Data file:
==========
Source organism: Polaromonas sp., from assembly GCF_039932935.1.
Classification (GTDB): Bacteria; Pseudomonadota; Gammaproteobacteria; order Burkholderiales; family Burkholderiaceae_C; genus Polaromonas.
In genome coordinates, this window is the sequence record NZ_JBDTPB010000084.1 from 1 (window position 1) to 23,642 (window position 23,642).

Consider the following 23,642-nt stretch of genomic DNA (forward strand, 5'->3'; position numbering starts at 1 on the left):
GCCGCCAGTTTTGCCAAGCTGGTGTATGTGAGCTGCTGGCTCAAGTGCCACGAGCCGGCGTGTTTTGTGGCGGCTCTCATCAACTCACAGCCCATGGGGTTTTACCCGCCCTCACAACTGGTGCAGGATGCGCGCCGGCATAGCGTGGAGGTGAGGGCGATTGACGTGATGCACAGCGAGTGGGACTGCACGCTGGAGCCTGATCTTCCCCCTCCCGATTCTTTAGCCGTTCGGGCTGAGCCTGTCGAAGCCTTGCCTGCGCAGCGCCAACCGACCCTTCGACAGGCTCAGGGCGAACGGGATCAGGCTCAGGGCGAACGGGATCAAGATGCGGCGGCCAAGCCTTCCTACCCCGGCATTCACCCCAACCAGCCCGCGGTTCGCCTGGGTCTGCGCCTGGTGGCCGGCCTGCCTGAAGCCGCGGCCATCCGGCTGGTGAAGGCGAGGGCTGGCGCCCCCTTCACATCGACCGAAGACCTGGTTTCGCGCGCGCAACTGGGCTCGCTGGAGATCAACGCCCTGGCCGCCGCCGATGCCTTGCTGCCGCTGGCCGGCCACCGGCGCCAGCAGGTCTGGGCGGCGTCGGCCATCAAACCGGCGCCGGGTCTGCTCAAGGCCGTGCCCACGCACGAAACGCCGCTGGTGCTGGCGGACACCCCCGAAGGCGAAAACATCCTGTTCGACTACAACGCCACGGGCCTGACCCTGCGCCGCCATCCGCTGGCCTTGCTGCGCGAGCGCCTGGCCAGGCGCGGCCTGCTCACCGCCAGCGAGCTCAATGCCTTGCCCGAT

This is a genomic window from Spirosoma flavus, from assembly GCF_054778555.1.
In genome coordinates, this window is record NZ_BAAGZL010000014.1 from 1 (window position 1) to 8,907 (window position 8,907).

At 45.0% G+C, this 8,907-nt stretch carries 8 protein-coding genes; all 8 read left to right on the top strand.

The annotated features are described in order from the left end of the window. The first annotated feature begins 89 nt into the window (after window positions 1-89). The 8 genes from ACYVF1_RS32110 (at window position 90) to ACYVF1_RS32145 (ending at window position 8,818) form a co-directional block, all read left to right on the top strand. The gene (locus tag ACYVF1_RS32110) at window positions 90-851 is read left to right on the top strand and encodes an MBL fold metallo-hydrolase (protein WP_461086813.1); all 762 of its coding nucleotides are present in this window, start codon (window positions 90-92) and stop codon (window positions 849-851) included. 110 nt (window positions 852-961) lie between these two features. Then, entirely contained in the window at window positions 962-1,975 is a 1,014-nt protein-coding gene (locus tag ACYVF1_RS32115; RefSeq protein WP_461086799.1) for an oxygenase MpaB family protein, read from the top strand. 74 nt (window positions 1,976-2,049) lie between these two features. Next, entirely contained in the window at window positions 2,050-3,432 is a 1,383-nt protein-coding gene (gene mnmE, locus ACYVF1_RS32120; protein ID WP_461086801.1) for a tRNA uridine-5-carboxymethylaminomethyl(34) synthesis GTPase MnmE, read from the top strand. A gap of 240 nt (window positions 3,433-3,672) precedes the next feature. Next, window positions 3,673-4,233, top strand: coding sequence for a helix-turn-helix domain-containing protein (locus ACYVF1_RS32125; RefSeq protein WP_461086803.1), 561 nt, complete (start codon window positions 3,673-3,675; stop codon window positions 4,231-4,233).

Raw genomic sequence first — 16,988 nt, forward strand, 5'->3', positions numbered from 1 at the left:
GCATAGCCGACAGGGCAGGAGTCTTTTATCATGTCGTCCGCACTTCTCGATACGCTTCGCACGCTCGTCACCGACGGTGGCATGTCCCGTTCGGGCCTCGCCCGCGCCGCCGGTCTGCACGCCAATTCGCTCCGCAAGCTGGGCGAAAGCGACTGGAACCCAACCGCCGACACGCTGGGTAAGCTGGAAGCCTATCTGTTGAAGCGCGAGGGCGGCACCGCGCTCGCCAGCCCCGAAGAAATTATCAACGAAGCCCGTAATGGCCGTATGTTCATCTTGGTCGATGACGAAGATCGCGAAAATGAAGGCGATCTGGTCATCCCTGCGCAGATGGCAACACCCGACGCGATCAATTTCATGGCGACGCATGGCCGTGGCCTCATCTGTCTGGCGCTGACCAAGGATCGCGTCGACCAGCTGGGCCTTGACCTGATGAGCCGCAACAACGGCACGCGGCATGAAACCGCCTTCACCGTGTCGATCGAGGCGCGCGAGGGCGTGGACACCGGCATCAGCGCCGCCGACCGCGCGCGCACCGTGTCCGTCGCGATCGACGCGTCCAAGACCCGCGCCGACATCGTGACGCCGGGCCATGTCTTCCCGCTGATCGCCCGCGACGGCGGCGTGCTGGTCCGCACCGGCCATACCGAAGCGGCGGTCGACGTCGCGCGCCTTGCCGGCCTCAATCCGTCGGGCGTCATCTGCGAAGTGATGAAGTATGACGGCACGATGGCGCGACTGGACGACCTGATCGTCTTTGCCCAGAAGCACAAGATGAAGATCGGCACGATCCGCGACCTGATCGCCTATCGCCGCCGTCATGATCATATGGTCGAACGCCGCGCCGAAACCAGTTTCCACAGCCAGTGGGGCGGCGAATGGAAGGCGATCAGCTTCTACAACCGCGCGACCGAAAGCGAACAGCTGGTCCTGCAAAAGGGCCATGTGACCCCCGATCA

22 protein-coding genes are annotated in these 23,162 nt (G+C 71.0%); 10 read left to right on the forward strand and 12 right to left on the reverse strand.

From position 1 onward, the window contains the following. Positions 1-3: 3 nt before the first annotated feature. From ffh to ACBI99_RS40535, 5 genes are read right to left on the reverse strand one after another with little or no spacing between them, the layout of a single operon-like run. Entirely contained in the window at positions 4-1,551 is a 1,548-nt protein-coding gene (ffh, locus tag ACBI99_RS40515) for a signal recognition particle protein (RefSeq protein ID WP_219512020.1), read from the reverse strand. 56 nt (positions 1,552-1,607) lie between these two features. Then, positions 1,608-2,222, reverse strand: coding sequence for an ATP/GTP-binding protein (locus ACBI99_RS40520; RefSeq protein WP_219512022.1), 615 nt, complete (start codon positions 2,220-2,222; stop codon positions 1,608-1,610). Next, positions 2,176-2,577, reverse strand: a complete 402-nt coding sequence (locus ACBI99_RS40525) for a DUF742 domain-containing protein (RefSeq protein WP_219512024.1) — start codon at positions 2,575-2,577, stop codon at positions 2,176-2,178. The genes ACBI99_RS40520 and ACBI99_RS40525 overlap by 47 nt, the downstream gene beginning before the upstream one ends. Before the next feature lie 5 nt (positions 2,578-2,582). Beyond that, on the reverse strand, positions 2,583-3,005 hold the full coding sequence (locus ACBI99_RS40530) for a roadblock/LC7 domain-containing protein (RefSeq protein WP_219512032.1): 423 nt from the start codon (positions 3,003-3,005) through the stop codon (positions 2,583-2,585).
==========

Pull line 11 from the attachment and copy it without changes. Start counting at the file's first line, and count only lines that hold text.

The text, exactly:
GCATAGCCGACAGGGCAGGAGTCTTTTATCATGTCGTCCGCACTTCTCGATACGCTTCGCACGCTCGTCACCGACGGTGGCATGTCCCGTTCGGGCCTCGCCCGCGCCGCCGGTCTGCACGCCAATTCGCTCCGCAAGCTGGGCGAAAGCGACTGGAACCCAACCGCCGACACGCTGGGTAAGCTGGAAGCCTATCTGTTGAAGCGCGAGGGCGGCACCGCGCTCGCCAGCCCCGAAGAAATTATCAACGAAGCCCGTAATGGCCGTATGTTCATCTTGGTCGATGACGAAGATCGCGAAAATGAAGGCGATCTGGTCATCCCTGCGCAGATGGCAACACCCGACGCGATCAATTTCATGGCGACGCATGGCCGTGGCCTCATCTGTCTGGCGCTGACCAAGGATCGCGTCGACCAGCTGGGCCTTGACCTGATGAGCCGCAACAACGGCACGCGGCATGAAACCGCCTTCACCGTGTCGATCGAGGCGCGCGAGGGCGTGGACACCGGCATCAGCGCCGCCGACCGCGCGCGCACCGTGTCCGTCGCGATCGACGCGTCCAAGACCCGCGCCGACATCGTGACGCCGGGCCATGTCTTCCCGCTGATCGCCCGCGACGGCGGCGTGCTGGTCCGCACCGGCCATACCGAAGCGGCGGTCGACGTCGCGCGCCTTGCCGGCCTCAATCCGTCGGGCGTCATCTGCGAAGTGATGAAGTATGACGGCACGATGGCGCGACTGGACGACCTGATCGTCTTTGCCCAGAAGCACAAGATGAAGATCGGCACGATCCGCGACCTGATCGCCTATCGCCGCCGTCATGATCATATGGTCGAACGCCGCGCCGAAACCAGTTTCCACAGCCAGTGGGGCGGCGAATGGAAGGCGATCAGCTTCTACAACCGCGCGACCGAAAGCGAACAGCTGGTCCTGCAAAAGGGCCATGTGACCCCCGATCA